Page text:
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THE SEDALIA WEEKLY BAZOO, TUESDAY, JULY 13, 1886.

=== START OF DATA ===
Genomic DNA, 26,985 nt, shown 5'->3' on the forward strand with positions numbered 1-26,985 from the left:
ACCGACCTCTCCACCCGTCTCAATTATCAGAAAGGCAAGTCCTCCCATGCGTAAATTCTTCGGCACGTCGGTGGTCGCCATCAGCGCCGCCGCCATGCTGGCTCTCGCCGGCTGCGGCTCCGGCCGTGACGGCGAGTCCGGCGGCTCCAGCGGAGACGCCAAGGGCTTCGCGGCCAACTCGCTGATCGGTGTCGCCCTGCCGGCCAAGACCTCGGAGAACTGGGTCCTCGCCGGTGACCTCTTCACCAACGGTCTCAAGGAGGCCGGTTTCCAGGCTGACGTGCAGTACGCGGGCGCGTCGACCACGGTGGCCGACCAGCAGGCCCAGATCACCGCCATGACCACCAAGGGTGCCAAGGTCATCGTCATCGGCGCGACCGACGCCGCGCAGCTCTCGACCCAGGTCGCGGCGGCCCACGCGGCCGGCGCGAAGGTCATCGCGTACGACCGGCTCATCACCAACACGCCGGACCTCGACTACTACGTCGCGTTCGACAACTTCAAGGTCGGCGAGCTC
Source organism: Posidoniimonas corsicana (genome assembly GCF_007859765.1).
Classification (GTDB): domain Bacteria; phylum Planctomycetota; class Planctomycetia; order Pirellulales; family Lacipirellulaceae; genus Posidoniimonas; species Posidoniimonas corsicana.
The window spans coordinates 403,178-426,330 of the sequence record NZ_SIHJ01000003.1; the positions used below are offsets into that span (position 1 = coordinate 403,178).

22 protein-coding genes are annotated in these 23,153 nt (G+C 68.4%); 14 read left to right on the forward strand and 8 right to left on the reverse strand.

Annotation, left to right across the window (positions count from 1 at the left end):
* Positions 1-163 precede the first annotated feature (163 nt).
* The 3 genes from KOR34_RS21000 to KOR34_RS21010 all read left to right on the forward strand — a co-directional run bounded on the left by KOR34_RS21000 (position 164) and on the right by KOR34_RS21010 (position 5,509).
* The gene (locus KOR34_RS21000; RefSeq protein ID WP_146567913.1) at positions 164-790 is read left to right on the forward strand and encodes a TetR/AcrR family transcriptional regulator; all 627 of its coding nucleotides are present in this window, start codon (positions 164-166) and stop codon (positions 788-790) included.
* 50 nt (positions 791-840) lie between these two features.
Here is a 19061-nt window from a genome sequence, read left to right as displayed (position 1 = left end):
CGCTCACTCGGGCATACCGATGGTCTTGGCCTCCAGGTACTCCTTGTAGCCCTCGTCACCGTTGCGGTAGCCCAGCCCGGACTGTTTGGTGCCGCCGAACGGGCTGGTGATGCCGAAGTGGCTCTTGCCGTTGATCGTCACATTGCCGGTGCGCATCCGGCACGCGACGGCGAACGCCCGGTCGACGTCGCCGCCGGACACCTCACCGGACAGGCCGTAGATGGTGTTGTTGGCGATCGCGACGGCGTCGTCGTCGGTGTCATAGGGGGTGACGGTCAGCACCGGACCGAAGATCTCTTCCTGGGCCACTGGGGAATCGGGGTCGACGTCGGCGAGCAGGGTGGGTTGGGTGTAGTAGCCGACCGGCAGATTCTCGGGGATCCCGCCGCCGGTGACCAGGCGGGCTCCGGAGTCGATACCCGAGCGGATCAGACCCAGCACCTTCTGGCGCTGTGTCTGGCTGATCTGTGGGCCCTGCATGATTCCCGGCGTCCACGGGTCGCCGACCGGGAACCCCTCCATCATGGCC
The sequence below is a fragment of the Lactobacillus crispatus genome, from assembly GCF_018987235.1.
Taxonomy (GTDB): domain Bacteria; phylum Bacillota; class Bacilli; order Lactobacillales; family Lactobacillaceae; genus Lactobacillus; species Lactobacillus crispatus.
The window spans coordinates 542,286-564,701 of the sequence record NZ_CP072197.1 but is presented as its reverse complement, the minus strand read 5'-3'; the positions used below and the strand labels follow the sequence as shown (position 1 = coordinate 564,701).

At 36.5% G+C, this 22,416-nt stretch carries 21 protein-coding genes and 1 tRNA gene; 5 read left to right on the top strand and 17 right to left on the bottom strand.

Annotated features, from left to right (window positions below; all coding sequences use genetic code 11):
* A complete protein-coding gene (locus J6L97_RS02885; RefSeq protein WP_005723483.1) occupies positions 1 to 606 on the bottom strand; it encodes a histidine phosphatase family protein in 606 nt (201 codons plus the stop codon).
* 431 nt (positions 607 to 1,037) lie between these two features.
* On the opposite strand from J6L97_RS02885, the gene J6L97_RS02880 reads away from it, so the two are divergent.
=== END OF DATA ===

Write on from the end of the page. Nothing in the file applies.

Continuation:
ABOUT POULTRY. Seonenr.y of Consuming It on the Ft in Place of Pork. On many farms the general practioe to end nearly all the fowls raised to market and to supply the family with pork. As choice fowls sometimes bring high prices in the city market, many farmers think that they can not afford to eat them. But, "taking: one consideration with another,' it is likely that most farmers won Id be gainers by sending more hogs to market and using more fowls on their own tables. Lire or dressed hogs are now sent to market very cheaply, and the commis sions for selling them are quite small. They are easily handled, and are trans ported in car-load lots. At almost every railway station in the Northwest there are many persons who buy fat bogs during the entire packing season, and there is generally a good market for tb'-m at other times in the year. The marketing of fowls, how'wr. is at tended by much trouble and expense. It carts considerable to make coops for sending live fowls to market, and the birdv they contain must be supplied with food ami water during their jour ney, if sent by 'pre-s the charge f transportation i high, and the commis sion mesi chanr' mow fur selling live r t- ssedl fowls than titer do lor sell ing bogs and cattle. The rijtmmagr old commissions larglv reduce tie sum the farmer receives for his fowl-. Is price of fowls in a city market fluctuates miifh more than that of cat tle and hog. The latter rti be con vemientiy and economically kept sev eral days in stoek-yard. if the market happens to be temporarily o ertoekMl. During the cooler portions of the year, however, packer stand ready to buy cattle and hogs, which they keep at their own SSpcSaSS till they have time and opportunity to slaughter them. Any ;arge city, however, is vry likely to be overstocked with live and dressed fowls. When this is the case prices are often very low. If the weather is unfavorable they can not be sent. East, even if there is a good de mand for them there. Sometimes they can be disposed of at a canning estab lishment, but if this is the case they will bring only a low price. It is not (infrequently the case that fowls are sold for a smaller price per pound than good beef brings. During the winter holiday season the Chicago market is often overstocked with poultry. The market then is generally well supplied with game, choice fish and stall-fed beef. Fewer fowls are sold than peo ple, in the country suppose. They are often kept some time for an advance in price, and then sold for a little more than enough to pay the cost of trans portation and selling. The fowls that bring very high prices are ihose that are young, in tine condi tion, earefully plucked, and which are sect to market at times in the war when there is a comparative scarcity of game and very choice meat. Spring chiekens are wanted as soon as aspara gus and green peas are in the market, d epicure- are then willing to pay very high prices for them. C hickens at a size to broil when the lirst aspara gus '-omes to market will bring more than birds that are kept till Thanks giving or Christmas. Considerable trouble may be experienced in raising them so early in the season, but per sons who raise chickens that are fit to broil in May will be well paid for their rroi lUe. Cockerels, hatched late in the summer, will, if well fattened, bring good prices the following; spring, as choice luxuries in the "wav of meat are then general Iv scarce. The summer resorts that are within oasy reach of farmers ordinarily afford a good mar ket for fowls. If farmers are quite near a large town they will be likely to find fowls more profitable than cattle and nogs, as they can keep themselves con stantly informed in relation to prices. V4JQ market their birds themselves, and an deliver them to their customers in gsod condition. Although farmers living a long dis tance from a large town may lind lit tle profit in raising fowls for sale, they will find them very profitable to raic for supplying their own tables. Very few fanners in the West have ice houses or refrigerators in which they can keep during warm weather beef, pork or mutton produced on their own place-. During the season of seeding, haying and harvesting they have little time to go to town, and they generally find butcher's meat above their meoJM. In the time when brisk work is re quired in the field the men should be well fed. There is economy in afford ing field hands the best of food when hard work is required of them. Salt meat and fish are not suited for a steady diet during warm weather. Fresh meat is wanted at least a part of the time. It is cheaper to raie chick ens for the purpose of supplying the farmer's table dnring the summer and early fall than to buv fresh meat of a butcher. It takes less time to kill some chickens than to ride to town to procure fresh meat. By having chit k ens hatch ont at different times of the year some of them will be in a condi tion for food whenever fresh meat is wanted for the table. For a Sunday dinner at any time dnring the fall or winter there is nothing that surpasses a good turkey. Every farmer should raise at least twenty of these birds for home con sumption. The raising of geese is greatly neglected by farmers. A prairie farm that contains a slough is one of the best places that can be found for keeping geese. During the summer thev wfll live almost entirely on grass, and make a rapid growth. At other times of the year they will eat almost every thing that is usually fed to pigs. Their feathers are valuable in a farm er's family -for making ptlTows and cushionsrind their oil is superior to anything' else for applying to harness. A young, fat goose makes a most ex cellent roast. A large flock of geese can be raised on almost any farm with very little trouble or expense. It mar or necessary to aeep tnem up wnne grain is ripening, but they will endure j confinement as well as anv kind of ! fowls. It cots but little to fence an : acre of land, on which geese can be kept at such times as they would be hkelv to do damage to growing crops. It sem singular that so many geese are kept in all large towns in the West and that so few are scn on Western fa rms. Chicago Time. A JOSS-HOUSE. tnr Ornamentations of the Drnfrr Estab lsshment and Their Significance. Denver's Chinatown, like all well regulated collection of Chinese houses and inhabitants, has a joss-house. This jo--lnuse is unpretentious as to size, but verv bold and cheekv as to m sr the manner in which it forces itself upon public attention. It is situated on Wazee street, in close proximity to the dwellings of the Chinese women, and it is, as such affairs go in a Christian country, a "daisy." To the casual observer the joss-house looks like either a t wo-tried barber shop or a small dime museum. It is gayly painted, and the preponderance of red in the decoration gives the barber shop idea rather the choice with gue-.er, but the more studious will at once notice that it has upon the front of its M-cond Ntorv a balconv, and the oldest m patron of those establishments where a man can get a shave, a little blood letting ami a ummarv of the current history of the world, all at the same time, for fifteen cents, never remembers seeing a ton-orial parlor with a bal conv. Thi balconv is an argument hi a O favor of the dime mucum theory, for as is well known, it is customary for those establishments to have a brass band stationed upon a balcony well out of reach of an infuriated populace, and whose mission is to make such music that the liteuers, unless stone deaf, are glad to give up a dime in order to get inside and out of hearing of all, except the dull thud of the bass drum. On festive occasions the balcony of the joss-house is further ornamented by Chinese lanterns, and these lanterns are what give the nap away and es tablishes the identitv of the building as a place of worship. The joss in the Denver bouse is an object of mystery, and there is a dicusion as to whether the object popularly known as Joss is really he. Some who profess to be well informed say that it is simply Confucius with a cosmic of his friends for there are three of the kind while others are equally strong in the opinion that it is Joss. Whatever it is intended for, it is simply a picture, and in any other place might be taken for a circus advertisement. It hangs against tin' partition at the southern end of the house, and might as well be the trade-mark of a superior band of tea. so far as inspiring any feeling of we in the mind of any but a China man. The three figures upon the picture are rather pleajsant-lookinggentleiuen, the center one having a long mustache, which reminds one of Cool Burgees ami several other old-time minstrel men as they were wont to appear when of!' duty and with the burnt cork washed from their faces they would stand upon hotel steps of country town and mash or seek to mash the susceptible maid ens. At the right and left of the figure are two quite common place-looking individuals, with nothing at all re markable in their styles other than he:r Hotho. which are gaudy in the extreme. And there they hang and stare and stare, and will probably con tinue so to do until the joss-house burns down, is removed or the joss gets so faded and worn that he has to be super seded by a brand new god. In front of him is a Targe table filled with Chinese dainties of various kinds and qualities. It is rather a reflection upon the average Chinese opinion of Joss' shrewdness, this spread, for a large majoritv of the viands set forth for hi delectation are counterfeits of the rankest kind. There are various kinds of shell fish, made apparently of pasteboard, and lots of fruit of the same sham style. There are nuts which may be real, and oranges which cer- ! tainly are not, and there are many things there the intention of j which the uninitiated looker-on can . 4 L . II . Al I ii". e.ui-M uu mi. rui mere is real whisky of Chinese distillation made from rice, and posiblv by Oriental moonshiners. These cups of , whisky stand and collect dust, and j Joss never touches them, bis position as a painted personage forcing him to an extreme habit of abstinence. And there is incense, but if Joss' appetite for incense is at all sharp he must be in a constantly unsatisfied state. Little 1 bits of tapers send forth a stream of smoke like that of an expir'g match, and it is hard for anybody excepting Joss, who stands there and watches all the time, to discover that there is any smoke at all. When New Year's comes around. Joss is well remembered. The table is enlarged, and many luxuries, real and bogus, are added, and one or two ad ditional tapers are lighted, and during the period of the holidays the smoke ran be seen and smelt. This, with a ?rowd of Caucasian visitors larger than usual, makes up the respect shown to Jos on New Year's. There are a great many josses in Chinatown. Hardly a household is complete without one, and some of them have girls for the right and left bowers to the central figure. Any or dinary sign-painter can get up a pretty resectable looking joss, but one speci men lasts so long that the trade is prob ably not extensive enough to induce any young house-painter to make a specialty of that line. The profits ac cruing from painting one iron fence around a private lot in a cemetery would probably be much greater than from the production of a dozen every day joss. Denver Tribune-Republican. TRAMPS' PARADISE. A New York Kestnurant Which This Appellatloa. After a very pleasant lunch in Park row, Deteetive (iilbert Carr said to a reporter: "We know how all decent people live: suppose we see how the beggars and tramps eat their food. Let us go to Tramps" Hall." Tramps' Hall is a small restaurant, if in can be so styled, in Pearl street near Chatham. The sign over the door bears the in scription: "Small Delmonico." There are half a dozen tables and twenty four stools in the place. The tables are made of rude material and are covered with white oilcloth. There are a few cheap pictures and theatrical show bills hung up on the walls. The kitchen is in the rear and communi cates with the eating place by means of a door in which an aperture has been cut. Through this door the dishes ordered by customers are handed out. The cook' and the kitchen are rigidly kept in seclusion. No outsider is allowed to enter the mysterious lab oratory in which the repast of the Lsz-aru-es of New York are prepared. There are no waiters, for the propri etor, Mr. R. atanasbo, is too wise to tru-i strangers in so economical a business. He act- a waiter and (ah- ier, and his deep trouser' jMK-ket is the till from whu-h he make- change. Mr. Barnabo i an sdipoue Italian of an oleaginous nature. WW thins in the wav of a cross between Mr. tVsrdle'i fat boy and Irian Heep. He fairly bubble.- over with gnd nature and ira presses a casual Uitor with the idea that he is readv at an moment to throw his arm- around the stranger's neck and ki- him OSkboth cheeks, after the traditional and repugnant Italian fashion A curious crowd was par taking of Mr. Barnabo cheer. There were two blind mendicants and two blear-evcd women who shared their ay spoils, a cripple who hobbles out on the stump- of bi- legs, an organ grinder who bad deposited his instru ment under the table at which he sat, and a vagabond dressed in soldier's uniform, who is doubtless familiar to the general public as a broken-down veteran who lost hi arm at Fredericks burg. The plate- were of the coarsest cnH'kery. the knives and forks of the ommonest kind and the spoons of pewter. It does not pn? to have a pensive articles here." said Detective C'arr, with an explanatory Miile; thsj customers might be tempted to leave the hou-e and take them with them." Mr. Barnabo proudly exhibited to the reporter hi- bill f fare and pru list. It reads as follow out. Cents. Cup oi coffee or ea I Fr.M flah 4 Huwi or coffee or tea - IteetstfHk Cruller 1 fork chops 4 Bowl of soup i Fried Nrain- 4 Fried I ver :i Pork and leans . 4 Heart stew : San-.-- 4 Fried Heart ltrea-1 pi- Mintr . 4 Ha-li J i.i'T and bacon. I Koat Heart Koa-t beef Pies 4 : cutlet S P e-. naif I B 84 aattttosj i BeeT -tew 4 Two fr ei egs ..... f Mutton stew 4 Mao i Pork ew hieken -tew 5 Corned beef and cab. 4 Host real Pig s head ifei cab 4 Ham an! U Mutton chops 4 Hamburger ateak 10 When asked how he could sell I m1 at such a price and earn any profit, Mr. Barnabo -miled, sbmgjfed his shoulders and said: - Ke momy, sicrnor, always economy.' On leaving Tramps Hall Detective ( arr -aid to the reporter: "There i no mystery about the matter. In the hotels the unused food left on their plates by guests at meal-time is sorted out when brought back to the kitchen. Every evening Mr. Barnabo calls with his wagon, se cures it and recompenses the cook with whom he is doing business. That is the cook's perquisite. So it i- that the precise article which a surfeited millionaire refused to his stomach yea terdav is consumed complacently to dav bv 4One-eved Jimim " or 'Slob bery Mike' in Tramps' Hall ."-.V. Y. Telegram. o i n ONE PER WEEK. How a Pen-aad-liik ArtJat Bf ake a Rather Preearioua "Living. A newspaper correspondent from Washington says that the pen-and-ink man' is still a mystery to the officers of the secret service. The most stren uous efforts have been made to catch him, but he has eluded their vigilance so far, and there is not the slightest trace of his identity or locality. The '-pen-and-ink'1 man is the person known in police circles Who makes) counterfeit money with pen and ink so cleverly as to pass it without detection. The secret service has about fifty speci mens of his handiwork which have passed the scrutiny of the bank clerks and tellers, and been detected by the experts of the National bank redemp tion agency of the Treasury Depart ment. The "pen-and-ink man' de votes most of his time to twenties and fifties. He has made a few ten dollar notes, but the bulk of those captured are of the denominations indicated. The secret service officers believed for a long time that the "pen-and-ink man' was some expert who merely employed his leisure time in counter feiting. They have given up that theory, and are now firmly convinced that he is making a living at it. The reason given for this is that the officers have information that he produces one of these counterfeits each week, which returns him only fair wa;e. The "pen and ink man'1 is a wonderful ex pert, and his is an instance of a man who prefers doing wrong at less waes than he could earn by doing right in a respectable avocation. Ckrutian Union. While a iahoiof was engagea m on eevating a loft at VaHejo, Cal.. his pkfc brought op a fnfi set of elegant fewetry. Among the articles were a necklace mm m theft, handsome chain, pin, stud, est rings, braceaeta, etc, all gold, and xith a medium trade of di PERSONAL AND IMPERSONAL. Edwin Booth's full name is Edwin "Thomas Booth. The new Swedish minister to th United States is named Kjolt. The way to pronounce this uame is to begin in the middle and kick the sides oft. Ht. Louis Post-Dispatch. General Wesley Merritt, the com mandant at West Point, is a tall man. with a round, red face and a light silken mustache. He stands as straight as his cadets are instructed to do. N. Y. Herald. Henry F. Gillig, of the American Exchange, London, who recently sailed for London, after a flying trip to the United States, is only thirty-five yean old. yef he has crossed the Atlantic ju-t fifty times. Merced County, Cal.. can boast of the largest man in the State in the per son of McKean Archibald, a native ol Nova Scotia. He is over seven ltd high and built in proportion. H wears a No. 15 boot and carries hi own last. Joseph Cook refers to the Ameri cans in a recent lecture as "the m-t drunken race on the planet;" but CsSMM Farrar sets that -the temperance cau-x in the United States is far in advance of the t' liipersmm cause in England.' St. Louis fJloOe. Mrs. James K. Polk has found it aeeeasarv to deny the report that -he i a Catholic. While she has tin highest respect for that church, -he is ami alway has been a Pr--I)yterian. and was once called a Mas Pn -bvierian be cause opposed to dancing. Chicagc ln-r fh-e'tn. Senator Rani-ev, of Minnesota, several years ago gnre his wife the choice between a block lot in Minne apolis and a nice new bonnet. Disre garding the traditions of her sex she took the lot and recent lv sold it for ninety thousand dollars. The present value of the hat she had in mind at the time is not kuown. ihi''a,jo Mail. f Hev. Samuel Kraneis Smith, au thor of America's nearest approach tc a uati':)al hvmn. who is living in New ton Center. Mass.. ut the age of seventy h . v mm mm m i mm m seven. LFr. Uhver endell Molmes, in his pem. "The Boys," wrote: And I here's a nice fellow of excellent pith. Fate tried to conceal him by nairno? him Smith; But he ahouted a oug for the breve and the free. Juat lest on his medal. ' My country, e! thee." "Diamond Joe" Reynolds is one of the millionaire curiosities of Chicago. He invariably wears a plain gray suit without an overcoat, a hat several sea sons behind, prunello gaiters that have been out of style for years, and always has in his shirt-front a first-water dia it: nd as large as a tillert and as bright a- a dewdrop. He owns more grain elevators than any man in the country and ship more oraiu than any two men on the Chicago Board of Trade. 'fur ago 3fetJS. West Brook fie Id. Mass., has six Couples who have experienced more than fifty years of wedded bliss, and one f the marriages was Aftj seres yearb ago. One of the marriage cer tificates recently issued by Town Clerk Bush was to Kev. W. B. Stone, aged seveuty-tivc years, and brother of Mr-. Lucy Stone Black well. The veteran grooru bride was MUs Martha Robin son, aged seventy-one years, the sUter of sir. Stone's first and second wives, and also of ex-Governor Robinson, of Kansas. Boston Journal. IE m cm "A LITTLE NONSENSE." Little Johnny, on being asked by his school teacher if he knew what was meant by at par." replied that -ma was alwavs at pa when he came home late." Philadelphia CM. Fogg Phew! open the window, the room is full of gas. Fenderson That can not be, for I took the pre caution to blow it out before I lay down. Boston Transcript Pasteur was so succcessful with the Newark children that it is said he will next tackle a Jersey mosquito. But if the mosquito sees him first he won' t. - - lemaVsm statesman. A poet says: For thee I'd cast the world aside."" It is hoped that he will do nothing of the kind. The world might fly off its axis, go tramping np against some of the other planet-, and frighten timid persons into tits. A". Y. Telegram. A man came into a cigar store, bought a cigar and threw a bad :ie-cent piece on the counter. He was hurriedly departing when the dealer called after him. -Hold on, hold on, it's bad!"' Never mind," answered the nil rtn SPOT as he quickly passed out, "I'll smoke it anyhow." y. Y. Commercial-Advertiser ' Brown I never could endure that Jones, he is so infernally lazy. Smith Is he lazy? Brown Too lazy to wink. And the worst of it is he sets such a wretched example that every one about him gets to be jntt as shiftless as he is himself. Smith Is that so? Brown Yes. They do say that even yeast won't work in his house. Somerville Journal. A Yankee who had never paid more than a shilling to see an exhibition, went to a New York theater one night to see the "Forty Thieves." The ticket seller charged him three shillings for a ticket. Passing the paste-board back, he quietly remarked: "Keep it, mister; I don't want to see the other thirty nine," and out he marched. A". Y. In dependent. Japanese etiquette require that the lady shall give the signal for the termination of a visit from a gentle man. Japanese customs are singularly like our own. In this country the lady gives the signal for the termination of S visit, and the signal is: "George, I tmnk 1 hear uapa out in the backyard untying the dog." The signal never . fails. Boston ft -. s. - yr . OF BILL FIX ! The life and murderous crime of BILL FOX, one of the most noted criminals ever in the west, executed at Nevada, Mo., December 28, 1883. has been publishd in pamphlet form, il lustrated. The book gives the mil details of the trial of Fox for the murder of T. W. Howard May 20, 1883, and the confession of his mur der, implicating the woman, Mrs. Rose. Price, 10c. Address. J. WEST GOODWIN. . Sedalia. Mo. S m mm ll -"!-. Hi sample B5 oa SAMPLE TREATMENT Al coplt trratiM oa ihii laMltMar liiftM. S great U our feiia e cu permanently eure Cfturra. e will mail ?ooga to tii l'V. mnp to toTrr pack- i AC-, T7j Broad Wm Nark. N.J. ORhKK OF PL'RLN TU KS TK OF MlSSOl'Rl, CorxTY of Pettis, " " In the Circuit Cburtot Pettis county. June 1th, May term, IM John B. Rennion, plaintirl, vs. Mary Martin, "Sas" Martin ami harles P. Mar tin, defendant-. Now. at this day, come the plaiotid lit Ft in, by hi attorneys Sanree V Lamm, and said plamlil having at the January term l8dtoi this court, riled his htfidavit, alleging, among other things, that defend ant, Charles P. Martin, is not a resident sfl the state ol Missouri, at which said term ol court an order si publication was :n de, but not published, whereupon said order t publication is renewe :. and it is ordered by the ourt that said defendant, Charles P. Martin, be notified by publication that plaintiff has commenced a suit against him in this court, the object and nature of which is to partition the following de scribed real esttte situate in Pettis county, Missouri, to-wit : The northwest quarter of section thirty-four .14), township forty eight M range illVi and unless the said Charles P. Martin be and appear at this court, at the next term thereof, to be beguu and hoiden at the court house in the city of Sedalia, in said county, on the first Monday of September next, and on or be fore the sixth day of said term, if the term shall so long continue and if not, then on or before the last day of said term answer or plead to the petition in said cause, the same will be taken as confessed, and judgment v- ill be rendered accordingly. And it is further ordered that a copy hereof be published, according to law, in the BamtaXIA Wkekly Bazoo a news paper printed and published in Sedalia, Pettis county, Si isMuii for four week successively, the Iat insertion whereof shall be at least four wees before the com mencement of said September term of litis court. Atte-t: B. EL In-.k vm, Circuit Clerk. By M. W. Brady, Deputy Clerk. A Ml copy from the record. Ssammm iV Lamm, -,.w4t. FmanSSBVI Attorney. NOTICE OF TRl STEE'S SALK. j hibited within two years from mc date of aid letters, they will be forever barred, j J ma H. Divers, 8-S w4t Administrator. This "J4 day si April H. C. SjD- nett, attorney. TKraiXFS SALE. Wherea-. Francis W. Young and Miry E Youn?, husband and wife, by their cer tain deed of trusr, dated the bth day of Oc tober, 1884, and recorded in the recorder orhce of Petti county, at trust deed book 37, pages iVl'.i and 324, conveyed to ths undersigned trustee all their ri ht, titles intere-t and estate, and to the following de scribed real estate situated in the county of Pettis, state of Missouri, viz : Lot (6) sir, in block (32J thirty-two, in Martha E. Martin and Sarah E. Smith's second addi tion to the city of Sedalia, Missouri, which said conveyance was made in trust to se cure the payment of rive certain promis sory notes in said deed described. :nd, whereas, one said notes has become due ana unpaid, and, whereas, all the notes there in secured are by the terms of said deed of trust, now due and payable, and, whereaa, default has been made in the payment of the state, county and city tax, and said taxes ae now due and unpaid, now, therefore, in accordance with the provisions of said deed of trust, and at the request of the le gal holder of said notes, I shall proceed to sell the above described real estate at weal court house door ia the city of Sedalia, in the county of Pettis, state aforesaid, to the highest bidder, for cash, at public auction, on i mniay. the 25TH day of JULY, un between the hours of nine in the forenoon and five in the afternoon of that day, to satisfy tnii note, together with the cost and expense of executing this trust. Henry Lamm, Trustee, Dated this ISth day of June. 1980. 6-f afSj Sang ree & Lamm Attorneys. Whereas. John R. Skinner, by his cer tain deed of trust, dated September 2lM, 188 and recorded in the recorders office of Pettis county, Missouri, in trust deed record 24, on page o), conveyed to the un dersigned James P. Leake, trustee, all his right, title and interest and estate in and to the follow ing described real estate, situated in the county of Pettis, state of Missouri, viz: B ginning at the south-west corner of lot three, (3i, of block nine, in MceVs second addition to the city of Sedalia, thence running east along the south 'side of said second addition seven hundred and twenty seven 1 727) feet to the south-east c rner or&ailJ second addition, thence ron ning sonth seven hundred and rifty-teur 1 754; feet to the north side of the exten sion ot Broadway street east to a stone, thence running west along the north side of the extension of said Broadway street seven hundred and thirty (730 s feet to the west side ot section two, 2, township forty-rive, (46 1, range twenty-one, 1 21 1, thenct running north along the said west side of said section two, 2 , seven hundred and Sfty four 754 feet to the place of begin ning. Which said dred of trust was made in trut t secvire the payment of a certain promissory note, in said trust deed de scribed aud, whereas, said note has become due and remains unpaid. Now. therefore, in acordance with the provisions of said deed of trust and at the request of the legal holder of said note. I shall proceed to sell the above described real estate at the west front door of the court house in the tity of Sedalia n the county of Pettis, state aforesaid, to the highest bidder for cash, at public auction on WEDNESDAY THE 4TH DAY OF AUGUST IM between the hours of nine o'clock in the forenoon, and rive o'clock in the after noon of that day to satisfy said note to gether, with the costs of executing this trust. J am P. Leak, 7-ow")t Trustee. SOTICK Of ADMINISTRATION. Notice U hereby given that letters of ad ministration have been granted to the un dersigned, dated the 27th day of May, IW6 and all parties or person having claims against the estate of James Jeffress are required to exhibit them for allowance to the said ad ministrator within one year from the date of said letters or thy may be precluded from any benefit of such estate, and that if said claims b not exhibithed within two years from the time of such publication they shall be forever barred. 6 22w3t. N. T.Smith, Administrator of estate of James Jeffress, deceased. ADMINISTRATOR'S NOTICE Letters of administration on the estate of John W. Allen, deceased, were granted to the undersigned, on the 24lh day of April, 1886. All persons having claims against said estate are required to exhibit them for allowance, to the administrator within one year after the date of said letters or they may be precluded from any benefit c such estate ; and if such claim be not ex- ASTHMA CURED !l 1 SUCLK TIMl eaa- rartf tat Mart GERMAN ASTHMA CURE'itJ moat violent attack ; insure comfortable aleep - effects cures where ail other remedies full No wa.it ibs: tor resales. Its act too immediate, direct sad certain, aad afl core Is effected In ail t URABLK CAHBsn It psraassaUj cured mm. Mm on at say i Bon a. ima St. I am entirely renorsi m aealtfc St Gen Cats." r nttom, Bmm-ltmm. Oenssa Ailhma Cure, ta sU jmm claia 1m lu It i Ml. Prof. K. Ton Amfrlm. Or !, 5. C. Mr payciclsa recommend 4 German Artasm Cum eve me." Mr: jr l. Tttntt. Lemdtmdrrrf, Oku t timiUr Utter mm tla. beat It. an Asthma t are is sold bv all at SOc.and SI. or sect by ruul on reeeir of price. Trial oacaaje free to any addrs forS p. 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